Someone reading my article on reforming the WA Legislative Council’s electoral system reminded me of a speech I did a number of years ago on Senate electoral reform and issues to do with savings provisions.

The speech was at the launch of a UNSW Law Journal special Issue number 39(1) with various papers on electoral law.

The Journal had several papers on different areas of electoral law. I addressed each of the papers before spending much of the speech on savings provisions and in particular looking at the issue of savings provisions with the reformed Senate electoral system.

The speech was shortly before the 2016 election, after the Senate electoral reforms had passed, but before they were ruled constitutional by the High Court.

Having watched the speech back, I thought it worth sharing and it can be viewed via the YouTube link in the post.Read More »Electoral Law, Savings Provisions and Senate Reform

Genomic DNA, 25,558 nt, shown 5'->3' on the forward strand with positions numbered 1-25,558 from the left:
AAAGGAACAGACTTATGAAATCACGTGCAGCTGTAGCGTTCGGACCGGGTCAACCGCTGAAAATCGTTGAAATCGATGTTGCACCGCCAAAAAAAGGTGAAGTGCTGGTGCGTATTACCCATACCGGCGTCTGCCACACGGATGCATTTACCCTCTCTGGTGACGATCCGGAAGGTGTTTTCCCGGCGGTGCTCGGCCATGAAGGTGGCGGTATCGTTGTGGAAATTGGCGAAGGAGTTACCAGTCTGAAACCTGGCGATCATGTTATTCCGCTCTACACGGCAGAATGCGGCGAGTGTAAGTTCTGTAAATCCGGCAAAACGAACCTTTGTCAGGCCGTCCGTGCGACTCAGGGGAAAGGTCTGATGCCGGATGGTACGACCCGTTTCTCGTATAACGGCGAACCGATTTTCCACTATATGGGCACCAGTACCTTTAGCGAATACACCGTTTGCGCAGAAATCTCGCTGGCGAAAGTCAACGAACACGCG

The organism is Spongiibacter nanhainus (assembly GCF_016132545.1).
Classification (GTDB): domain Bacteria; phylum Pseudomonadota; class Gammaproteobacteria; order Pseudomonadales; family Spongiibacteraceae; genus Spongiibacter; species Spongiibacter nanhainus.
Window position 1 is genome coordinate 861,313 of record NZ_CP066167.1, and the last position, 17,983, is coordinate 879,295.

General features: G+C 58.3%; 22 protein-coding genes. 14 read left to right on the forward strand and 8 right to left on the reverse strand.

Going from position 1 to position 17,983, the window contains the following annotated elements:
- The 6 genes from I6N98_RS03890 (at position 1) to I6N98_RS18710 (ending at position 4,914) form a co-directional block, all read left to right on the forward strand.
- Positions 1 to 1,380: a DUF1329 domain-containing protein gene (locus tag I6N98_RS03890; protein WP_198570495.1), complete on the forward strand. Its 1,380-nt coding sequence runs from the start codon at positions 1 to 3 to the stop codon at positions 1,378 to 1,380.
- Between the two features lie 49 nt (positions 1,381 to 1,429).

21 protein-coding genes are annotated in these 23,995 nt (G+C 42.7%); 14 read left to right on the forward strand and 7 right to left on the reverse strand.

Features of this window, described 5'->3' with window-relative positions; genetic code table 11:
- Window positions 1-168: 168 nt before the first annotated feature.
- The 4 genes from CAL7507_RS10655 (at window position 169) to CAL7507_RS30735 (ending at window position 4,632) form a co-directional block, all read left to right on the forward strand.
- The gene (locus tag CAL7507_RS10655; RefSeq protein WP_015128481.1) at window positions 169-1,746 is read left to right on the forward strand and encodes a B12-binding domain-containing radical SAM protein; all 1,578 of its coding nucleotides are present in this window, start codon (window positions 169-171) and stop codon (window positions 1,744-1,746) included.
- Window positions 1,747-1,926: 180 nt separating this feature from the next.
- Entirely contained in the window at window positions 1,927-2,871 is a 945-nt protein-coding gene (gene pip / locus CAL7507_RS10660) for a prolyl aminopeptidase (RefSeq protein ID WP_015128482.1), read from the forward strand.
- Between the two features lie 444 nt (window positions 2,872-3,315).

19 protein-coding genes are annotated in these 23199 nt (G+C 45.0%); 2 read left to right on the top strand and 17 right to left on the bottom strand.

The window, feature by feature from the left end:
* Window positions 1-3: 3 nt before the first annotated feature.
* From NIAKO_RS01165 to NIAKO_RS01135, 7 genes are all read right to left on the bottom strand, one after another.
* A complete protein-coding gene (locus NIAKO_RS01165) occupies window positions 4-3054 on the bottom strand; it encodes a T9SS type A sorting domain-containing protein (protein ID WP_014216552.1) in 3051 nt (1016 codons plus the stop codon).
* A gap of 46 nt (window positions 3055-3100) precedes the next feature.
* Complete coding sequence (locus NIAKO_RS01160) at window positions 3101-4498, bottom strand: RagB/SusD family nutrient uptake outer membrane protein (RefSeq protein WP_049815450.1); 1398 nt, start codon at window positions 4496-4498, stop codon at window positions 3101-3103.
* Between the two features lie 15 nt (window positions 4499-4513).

WA Legislative Council Reform – The Problems of Ballot Paper Design and the Number of Preferences

The McGowan government in Western Australia has appointed a Ministerial Expert Committee to recommend changes to the electoral system for the state’s Legislative Council. (You can find the Committee’s website here.)

The Committee has a number of issues to examine. Some are controversial, such as whether to change the state’s zonal electoral system. I wrote on the zonal electoral system and its unequal enrolments two weeks ago.

The proposal that has attracted least criticism is the abolition of group voting tickets (GVTs). GVTs were first introduced for Senate elections in 1984. They were introduced as a solution to a chronic high rate of informal voting and designed to make voting easier while retaining full preferential voting.

What has not been fully appreciated is that the tickets sped up voting and also simplified the counting process. GVTs meant that less than 10% of ballot papers needed to be examined for formality and re-examined for preferences during the count. The rest of the ballot papers were ticket votes, and all ticket votes for a party being the same, could be treated as block votes.